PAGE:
A power source is a requirement for any successful activation. In this month’s column we’ll look at some popular options for powering SOTA activations. Although the occasional activator will use a kilowatt amp, this article will focus on power for QRP portable rigs.

Step Away From the Car Sir

SOTA rules state:

  • Operations must not be in, or in the close vicinity of, a motor vehicle.
  • All equipment must be operated from a portable power source (batteries, solar cells, etc).

Consequently, most activators carry some kind of battery.

For some activators, a walk across a parking lot is an expedition. Others sniff with disdain at anything less than 5 miles with 2000’ of elevation gain. If you’re lugging your gear across a parking lot, you could haul your car battery across the lot in your grandchild’s wagon; if you’re trekking up Denali, grams count!

The Heavy End

Many hams have a SLAB (Sealed Lead Acid Battery) for field day. This is the technology used in your car battery. You can use your car battery, but it is big and heavy and you need to be sure not to discharge it so far that you can’t start your car.

Gel cells are a common alternative to SLAB. For activator use, they are similar to SLAB, except they need not be kept “sunny side up.” They may require special chargers. The removal of the right-side-up requirement is helpful, but they are heavy enough that you won’t often carry one on the trail.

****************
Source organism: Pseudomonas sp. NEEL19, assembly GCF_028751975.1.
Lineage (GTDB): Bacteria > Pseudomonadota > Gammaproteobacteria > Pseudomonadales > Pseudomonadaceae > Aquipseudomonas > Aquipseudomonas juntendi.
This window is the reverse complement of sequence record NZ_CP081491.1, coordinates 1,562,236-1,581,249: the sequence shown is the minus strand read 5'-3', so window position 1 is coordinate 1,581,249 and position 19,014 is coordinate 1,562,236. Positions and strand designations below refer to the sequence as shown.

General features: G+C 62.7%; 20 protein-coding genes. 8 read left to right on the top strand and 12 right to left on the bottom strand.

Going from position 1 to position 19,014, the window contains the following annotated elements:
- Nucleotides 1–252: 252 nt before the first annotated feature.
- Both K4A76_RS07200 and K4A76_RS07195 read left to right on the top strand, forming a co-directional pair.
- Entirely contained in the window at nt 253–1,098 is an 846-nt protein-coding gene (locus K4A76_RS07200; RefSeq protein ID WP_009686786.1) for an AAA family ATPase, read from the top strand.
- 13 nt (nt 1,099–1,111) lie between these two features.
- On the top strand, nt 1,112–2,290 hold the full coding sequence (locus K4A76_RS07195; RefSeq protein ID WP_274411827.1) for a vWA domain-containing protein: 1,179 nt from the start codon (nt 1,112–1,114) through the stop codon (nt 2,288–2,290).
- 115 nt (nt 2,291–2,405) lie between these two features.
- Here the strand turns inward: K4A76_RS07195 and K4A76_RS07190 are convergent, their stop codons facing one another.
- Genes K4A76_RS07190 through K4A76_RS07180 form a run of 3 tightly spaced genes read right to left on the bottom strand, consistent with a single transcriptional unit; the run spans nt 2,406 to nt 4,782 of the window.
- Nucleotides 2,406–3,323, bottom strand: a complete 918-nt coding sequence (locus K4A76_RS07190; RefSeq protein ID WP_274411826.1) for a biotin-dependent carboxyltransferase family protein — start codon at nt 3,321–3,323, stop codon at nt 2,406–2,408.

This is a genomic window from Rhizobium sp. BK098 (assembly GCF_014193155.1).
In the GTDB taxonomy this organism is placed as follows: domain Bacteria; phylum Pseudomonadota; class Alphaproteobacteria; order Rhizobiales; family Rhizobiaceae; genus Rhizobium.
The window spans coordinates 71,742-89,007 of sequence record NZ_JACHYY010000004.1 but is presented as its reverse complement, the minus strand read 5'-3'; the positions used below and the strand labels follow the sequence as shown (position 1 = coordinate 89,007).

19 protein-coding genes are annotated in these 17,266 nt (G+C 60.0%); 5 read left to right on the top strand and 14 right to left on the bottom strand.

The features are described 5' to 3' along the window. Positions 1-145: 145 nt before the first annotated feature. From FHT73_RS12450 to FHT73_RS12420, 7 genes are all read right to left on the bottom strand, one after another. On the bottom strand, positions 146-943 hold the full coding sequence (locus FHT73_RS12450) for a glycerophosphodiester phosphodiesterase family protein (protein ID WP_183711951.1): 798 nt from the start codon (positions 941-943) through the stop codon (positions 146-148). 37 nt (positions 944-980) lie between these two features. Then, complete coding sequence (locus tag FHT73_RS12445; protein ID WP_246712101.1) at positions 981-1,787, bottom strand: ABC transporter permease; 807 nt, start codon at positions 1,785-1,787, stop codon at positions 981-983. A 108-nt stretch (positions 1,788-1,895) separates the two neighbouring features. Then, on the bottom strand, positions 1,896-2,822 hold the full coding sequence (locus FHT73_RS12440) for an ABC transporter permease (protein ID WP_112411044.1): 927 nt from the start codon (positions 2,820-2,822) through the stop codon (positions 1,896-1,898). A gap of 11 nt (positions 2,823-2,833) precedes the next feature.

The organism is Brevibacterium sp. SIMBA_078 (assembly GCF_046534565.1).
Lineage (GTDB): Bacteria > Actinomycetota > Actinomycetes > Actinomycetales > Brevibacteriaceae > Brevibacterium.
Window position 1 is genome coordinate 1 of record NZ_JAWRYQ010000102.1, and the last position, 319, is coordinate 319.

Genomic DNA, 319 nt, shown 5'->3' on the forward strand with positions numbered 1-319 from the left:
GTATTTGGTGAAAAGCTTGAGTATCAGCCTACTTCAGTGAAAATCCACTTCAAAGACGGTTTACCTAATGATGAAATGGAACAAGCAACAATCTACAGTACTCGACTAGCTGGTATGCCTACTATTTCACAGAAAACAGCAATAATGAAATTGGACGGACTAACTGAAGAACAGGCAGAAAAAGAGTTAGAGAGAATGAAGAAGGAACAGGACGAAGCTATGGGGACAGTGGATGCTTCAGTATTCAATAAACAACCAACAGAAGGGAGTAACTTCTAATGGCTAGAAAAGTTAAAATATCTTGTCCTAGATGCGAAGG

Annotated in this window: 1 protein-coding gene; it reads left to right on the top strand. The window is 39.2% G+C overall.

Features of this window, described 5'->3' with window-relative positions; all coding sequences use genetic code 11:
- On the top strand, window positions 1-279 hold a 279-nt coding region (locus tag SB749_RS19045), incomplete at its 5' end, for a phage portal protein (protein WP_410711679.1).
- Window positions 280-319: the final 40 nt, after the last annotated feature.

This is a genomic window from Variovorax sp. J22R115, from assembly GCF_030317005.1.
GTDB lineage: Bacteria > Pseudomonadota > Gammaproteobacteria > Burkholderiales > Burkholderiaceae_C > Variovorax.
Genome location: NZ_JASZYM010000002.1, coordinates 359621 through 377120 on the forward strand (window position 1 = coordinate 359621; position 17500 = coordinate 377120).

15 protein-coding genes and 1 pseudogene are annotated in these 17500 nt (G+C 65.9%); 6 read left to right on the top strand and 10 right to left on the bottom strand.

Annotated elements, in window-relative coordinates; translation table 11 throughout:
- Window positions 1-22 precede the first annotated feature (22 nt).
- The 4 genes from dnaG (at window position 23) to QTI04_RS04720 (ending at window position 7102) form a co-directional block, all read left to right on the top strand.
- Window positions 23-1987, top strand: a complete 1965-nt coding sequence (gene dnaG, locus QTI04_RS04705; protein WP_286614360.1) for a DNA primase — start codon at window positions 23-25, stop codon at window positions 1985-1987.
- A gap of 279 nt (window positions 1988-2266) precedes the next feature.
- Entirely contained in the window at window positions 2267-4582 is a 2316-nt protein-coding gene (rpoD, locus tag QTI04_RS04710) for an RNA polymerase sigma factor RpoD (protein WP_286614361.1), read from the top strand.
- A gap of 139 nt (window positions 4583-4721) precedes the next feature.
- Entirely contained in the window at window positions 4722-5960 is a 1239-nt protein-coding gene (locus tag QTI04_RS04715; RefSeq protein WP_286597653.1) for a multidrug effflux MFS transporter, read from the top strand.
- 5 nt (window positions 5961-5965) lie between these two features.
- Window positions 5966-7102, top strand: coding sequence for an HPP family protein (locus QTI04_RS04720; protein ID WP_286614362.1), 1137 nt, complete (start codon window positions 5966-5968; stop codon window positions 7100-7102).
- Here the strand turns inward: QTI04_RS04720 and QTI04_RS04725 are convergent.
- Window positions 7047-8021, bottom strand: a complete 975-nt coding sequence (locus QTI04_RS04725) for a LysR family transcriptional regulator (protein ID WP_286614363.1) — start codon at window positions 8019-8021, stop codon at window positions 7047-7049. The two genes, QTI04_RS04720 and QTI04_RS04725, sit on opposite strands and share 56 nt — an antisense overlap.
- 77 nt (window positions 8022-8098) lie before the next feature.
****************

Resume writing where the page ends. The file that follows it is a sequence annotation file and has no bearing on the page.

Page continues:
• Down-side: High weight-to-power ratio.
  • Up-side: Simple technology; inexpensive.

Low-tech, Middle-weight

Disposable alkaline batteries are a popular choice. If you put enough of them in series and/or parallel, and you can meet meet most any power requirement. Some portable rigs include a battery holder for AA cells.

  • Down-side: Expensive over time; disposal of used cells.
  • Up-side: You can buy them anywhere; low-tech; reliable.

Disposable lithium cells are a similar alternative. They’re a little lighter, more expensive, and have slightly different discharge characteristics. Since they retain their charge for up to a decade, they make a good backup power source. I often carry a set of 8 AA lithium cells as a “plan-B” power source.

For my first two years as an activator, I used rechargeable NiMh (Nickel-metal Hydride) cells. These have a similar form factor to disposable alkaline cells. They are rechargeable 100s of times and do not exhibit the ‘memory effect’ of NiCad. They must be charged in a NiMh-compatible charger. Some varieties won’t hold a charge for more than a week or two, but there are long-life varieties that will hold a charge for a year or so.

  • Down-side: Slightly lower voltage than alkalines.
  • Up-side: Simple charging protocol; inexpensive.

I use a KX3. It is designed to operate at 5 watts with 8 internal NiMh cells, but it will operate at 12 watts if I feed it 14-15 volts. This requires 11 NiMh cells, so I made an custom external battery holder.

High-tech, Lightweight

The cool kids are all using rechargeable lithium batteries. These pack a tremendous amount of power into a small, lightweight package. These are very popular with gram counters. Some of these are physically about the size of an AA cell, but since they are 3 volts, please don’t put them into a device designed for AA batteries!

There are several variants of lithium batteries, with unique characteristics. Collectively, they are known as “lithium ion.” The most popular varieties are Li-Po (lithium polymer) and LiFePO4 (lithium iron phosphate). (LiFePO4 are also referred to as ‘LiFePo’ or ‘LFP.’) They require special chargers – each variety requires a different charging protocol. Don’t mix and match!